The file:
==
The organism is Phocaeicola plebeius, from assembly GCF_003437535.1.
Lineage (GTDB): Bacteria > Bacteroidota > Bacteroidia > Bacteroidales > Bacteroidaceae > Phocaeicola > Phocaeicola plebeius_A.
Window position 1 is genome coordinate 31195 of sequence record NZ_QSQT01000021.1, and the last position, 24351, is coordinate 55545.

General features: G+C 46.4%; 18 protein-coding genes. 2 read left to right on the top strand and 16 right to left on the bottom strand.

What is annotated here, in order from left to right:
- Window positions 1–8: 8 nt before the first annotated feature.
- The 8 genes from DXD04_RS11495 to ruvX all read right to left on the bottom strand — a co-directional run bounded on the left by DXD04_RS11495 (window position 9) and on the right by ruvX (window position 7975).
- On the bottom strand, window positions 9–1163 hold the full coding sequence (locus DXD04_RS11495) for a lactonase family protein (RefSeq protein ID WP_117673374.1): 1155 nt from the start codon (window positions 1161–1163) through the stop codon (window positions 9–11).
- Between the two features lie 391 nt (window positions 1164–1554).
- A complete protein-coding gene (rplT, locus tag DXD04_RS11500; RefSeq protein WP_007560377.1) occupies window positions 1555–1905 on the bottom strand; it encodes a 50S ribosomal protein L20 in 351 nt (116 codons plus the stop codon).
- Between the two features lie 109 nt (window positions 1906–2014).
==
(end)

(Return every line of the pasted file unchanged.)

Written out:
The organism is Phocaeicola plebeius, from assembly GCF_003437535.1.
Lineage (GTDB): Bacteria > Bacteroidota > Bacteroidia > Bacteroidales > Bacteroidaceae > Phocaeicola > Phocaeicola plebeius_A.
Window position 1 is genome coordinate 31195 of sequence record NZ_QSQT01000021.1, and the last position, 24351, is coordinate 55545.

General features: G+C 46.4%; 18 protein-coding genes. 2 read left to right on the top strand and 16 right to left on the bottom strand.

What is annotated here, in order from left to right:
- Window positions 1–8: 8 nt before the first annotated feature.
- The 8 genes from DXD04_RS11495 to ruvX all read right to left on the bottom strand — a co-directional run bounded on the left by DXD04_RS11495 (window position 9) and on the right by ruvX (window position 7975).
- On the bottom strand, window positions 9–1163 hold the full coding sequence (locus DXD04_RS11495) for a lactonase family protein (RefSeq protein ID WP_117673374.1): 1155 nt from the start codon (window positions 1161–1163) through the stop codon (window positions 9–11).
- Between the two features lie 391 nt (window positions 1164–1554).
- A complete protein-coding gene (rplT, locus tag DXD04_RS11500; RefSeq protein WP_007560377.1) occupies window positions 1555–1905 on the bottom strand; it encodes a 50S ribosomal protein L20 in 351 nt (116 codons plus the stop codon).
- Between the two features lie 109 nt (window positions 1906–2014).